Hillsborough County Public School Board District 7 Candidate Dr. Angela Schroden

July 2, 2020

By: Deborah Childress

TAMPA Fla. -Dr. Angela Schroden is a candidate to serve on the Hillsborough County School Board with intentions of utilizing twenty years of experience in Education. Dr. Schroden obtained her Educational Doctorate degree: Educational Leadership and Policy Studies from the University of South Florida in 2011 and earned her Bachelor of Arts degree: Special Education from the institution in 1997. She acquired her Master of Arts Degree: Educational Leadership from Nova Southeastern University in 2003.

Dr. Angela Schroden is a candidate to serve on the Hillsborough County School Board District 7


Dr. Schroden is currently affiliated with Stephanie Harvey Consulting, as a K-12 staff developer and coach, supporting school districts across the country in creating systems of practice. In Washington, D.C., Dr. Schroden assisted local education agencies, including public, charter, and private schools, as well as special education residential facilities, with training, technical assistance, and professional development. She served as District Reading Resource Teacher for Hillsborough County Public Schools for nearly six years, providing literacy support to hundreds of teachers across the district. She served as Corr Elementary’s Assistant Principal for two years and an elementary teacher and reading coach in her earliest education experiences.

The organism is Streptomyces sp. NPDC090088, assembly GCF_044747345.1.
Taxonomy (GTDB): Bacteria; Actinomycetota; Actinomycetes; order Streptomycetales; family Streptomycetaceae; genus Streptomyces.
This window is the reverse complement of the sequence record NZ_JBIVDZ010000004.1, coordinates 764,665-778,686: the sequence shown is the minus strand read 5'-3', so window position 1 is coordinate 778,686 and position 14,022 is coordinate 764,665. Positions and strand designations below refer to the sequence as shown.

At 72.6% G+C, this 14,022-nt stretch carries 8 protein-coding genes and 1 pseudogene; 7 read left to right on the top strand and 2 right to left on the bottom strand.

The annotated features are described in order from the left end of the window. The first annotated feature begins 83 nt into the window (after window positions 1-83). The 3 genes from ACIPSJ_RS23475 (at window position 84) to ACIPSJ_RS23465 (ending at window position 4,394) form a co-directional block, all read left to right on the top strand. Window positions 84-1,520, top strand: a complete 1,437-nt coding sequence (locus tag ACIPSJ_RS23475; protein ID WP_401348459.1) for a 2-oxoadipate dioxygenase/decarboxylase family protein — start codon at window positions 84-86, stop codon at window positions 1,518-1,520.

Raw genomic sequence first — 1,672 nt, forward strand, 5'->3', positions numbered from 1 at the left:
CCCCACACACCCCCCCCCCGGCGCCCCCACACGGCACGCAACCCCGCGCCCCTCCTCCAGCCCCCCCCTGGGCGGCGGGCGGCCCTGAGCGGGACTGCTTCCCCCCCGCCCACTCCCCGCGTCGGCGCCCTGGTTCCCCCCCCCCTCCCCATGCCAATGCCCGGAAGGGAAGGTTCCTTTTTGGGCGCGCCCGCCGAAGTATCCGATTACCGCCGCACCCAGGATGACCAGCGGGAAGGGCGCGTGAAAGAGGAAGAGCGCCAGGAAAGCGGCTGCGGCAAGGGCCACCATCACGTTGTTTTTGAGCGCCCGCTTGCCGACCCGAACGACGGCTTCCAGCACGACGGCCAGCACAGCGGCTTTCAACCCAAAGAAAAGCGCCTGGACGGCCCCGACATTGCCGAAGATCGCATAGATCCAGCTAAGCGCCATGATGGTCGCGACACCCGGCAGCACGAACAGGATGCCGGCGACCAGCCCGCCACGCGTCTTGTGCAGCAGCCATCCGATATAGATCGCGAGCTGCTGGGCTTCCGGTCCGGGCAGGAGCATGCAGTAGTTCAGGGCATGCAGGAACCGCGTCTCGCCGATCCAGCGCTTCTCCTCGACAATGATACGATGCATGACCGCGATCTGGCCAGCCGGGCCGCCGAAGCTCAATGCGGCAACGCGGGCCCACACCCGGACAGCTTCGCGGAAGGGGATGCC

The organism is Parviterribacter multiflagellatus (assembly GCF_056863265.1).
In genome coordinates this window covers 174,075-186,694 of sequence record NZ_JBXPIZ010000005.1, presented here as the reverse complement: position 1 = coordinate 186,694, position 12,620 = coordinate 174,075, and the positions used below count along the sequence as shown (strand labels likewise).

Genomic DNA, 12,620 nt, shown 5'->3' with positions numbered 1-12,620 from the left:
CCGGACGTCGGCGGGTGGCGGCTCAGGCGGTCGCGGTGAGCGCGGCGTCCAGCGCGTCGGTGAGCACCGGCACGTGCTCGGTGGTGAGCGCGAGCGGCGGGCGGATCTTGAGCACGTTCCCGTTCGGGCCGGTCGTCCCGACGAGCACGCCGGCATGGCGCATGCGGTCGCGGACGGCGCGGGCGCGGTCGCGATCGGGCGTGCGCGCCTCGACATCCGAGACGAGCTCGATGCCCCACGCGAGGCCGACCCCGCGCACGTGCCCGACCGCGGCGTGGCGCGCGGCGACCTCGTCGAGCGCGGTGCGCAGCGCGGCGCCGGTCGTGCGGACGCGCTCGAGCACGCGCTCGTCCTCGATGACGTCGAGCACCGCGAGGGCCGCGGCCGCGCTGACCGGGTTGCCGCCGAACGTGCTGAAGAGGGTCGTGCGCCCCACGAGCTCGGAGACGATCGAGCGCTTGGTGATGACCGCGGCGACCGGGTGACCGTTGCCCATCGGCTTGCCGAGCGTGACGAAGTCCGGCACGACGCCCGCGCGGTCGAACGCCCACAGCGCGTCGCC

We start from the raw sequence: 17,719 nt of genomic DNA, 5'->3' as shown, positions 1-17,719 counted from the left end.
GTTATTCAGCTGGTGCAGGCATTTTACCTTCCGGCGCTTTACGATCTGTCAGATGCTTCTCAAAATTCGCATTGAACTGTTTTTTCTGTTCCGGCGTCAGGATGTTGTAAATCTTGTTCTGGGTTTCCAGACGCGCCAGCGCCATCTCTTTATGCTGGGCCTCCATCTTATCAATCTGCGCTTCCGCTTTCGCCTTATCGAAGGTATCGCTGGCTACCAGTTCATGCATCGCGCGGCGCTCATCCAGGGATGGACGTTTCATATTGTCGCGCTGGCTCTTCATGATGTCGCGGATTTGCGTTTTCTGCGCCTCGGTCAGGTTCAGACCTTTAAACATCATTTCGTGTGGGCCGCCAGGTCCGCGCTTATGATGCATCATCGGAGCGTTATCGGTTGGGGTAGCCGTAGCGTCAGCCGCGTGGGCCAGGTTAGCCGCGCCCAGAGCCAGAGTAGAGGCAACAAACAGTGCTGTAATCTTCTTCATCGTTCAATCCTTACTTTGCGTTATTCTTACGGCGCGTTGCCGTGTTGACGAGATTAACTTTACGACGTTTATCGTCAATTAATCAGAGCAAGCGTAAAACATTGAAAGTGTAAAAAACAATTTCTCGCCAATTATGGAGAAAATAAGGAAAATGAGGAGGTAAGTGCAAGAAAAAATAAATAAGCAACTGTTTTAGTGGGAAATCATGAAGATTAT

Dr. Schroden is a parent of two elementary school-aged children, residing in District 7 on Davis Islands with her husband, Dr. Jonathan Schroden and described her perspectives on enhancing and improving the Hillsborough County School Board from questions asked by The Free Press:

Q: What is your “new vision” of which you speak for the Hillsborough County School Board?
A: My new vision revolves around three ideas that we know work from both research and applied experience. The first is keeping children at the center of every decision the school board makes because these decisions always trickle down to the classroom. The board has to ask before each vote that it takes, how will this decision affect students in classrooms? I can help
answer that question based on my first-hand understanding of what teachers have to do on a daily
basis.

The second is investing in people. Employees, students, and families of the district are each an integral part of the culture and well-being of our community. Teachers and employees should be paid so that they feel secure and valued in their profession, but we also need to invest in them by listening and hearing what they need. Then taking actions to meet those needs.

And third is that literacy is the backbone of an effective curriculum. We need to understand that the subjects we teach in school are interconnected, they don’t stand alone. We read and write about content, and content helps us read, understand, and effectively write and communicate. They are symbiotic.

Q: You praise the wisdom that “every student deserves a good teacher not by chance, but by design.” What does that mean?
A: At the heart of a successful educational experience are two things: a child and an effective teacher. And teaching is not for the faint-hearted. It’s hard! It requires patience, persistence, determination, knowledge, reflection, intellectual curiosity, and continuous learning.

If we are looking to make schools work for ALL children, then we have to invest in developing teacher expertise for the entirety of their career. If teachers are not amply being listened to by the school board or if the board isn’t taking their development into consideration, you’ll only end up with good teachers by chance. We need teachers to provide more input, which is free of charge.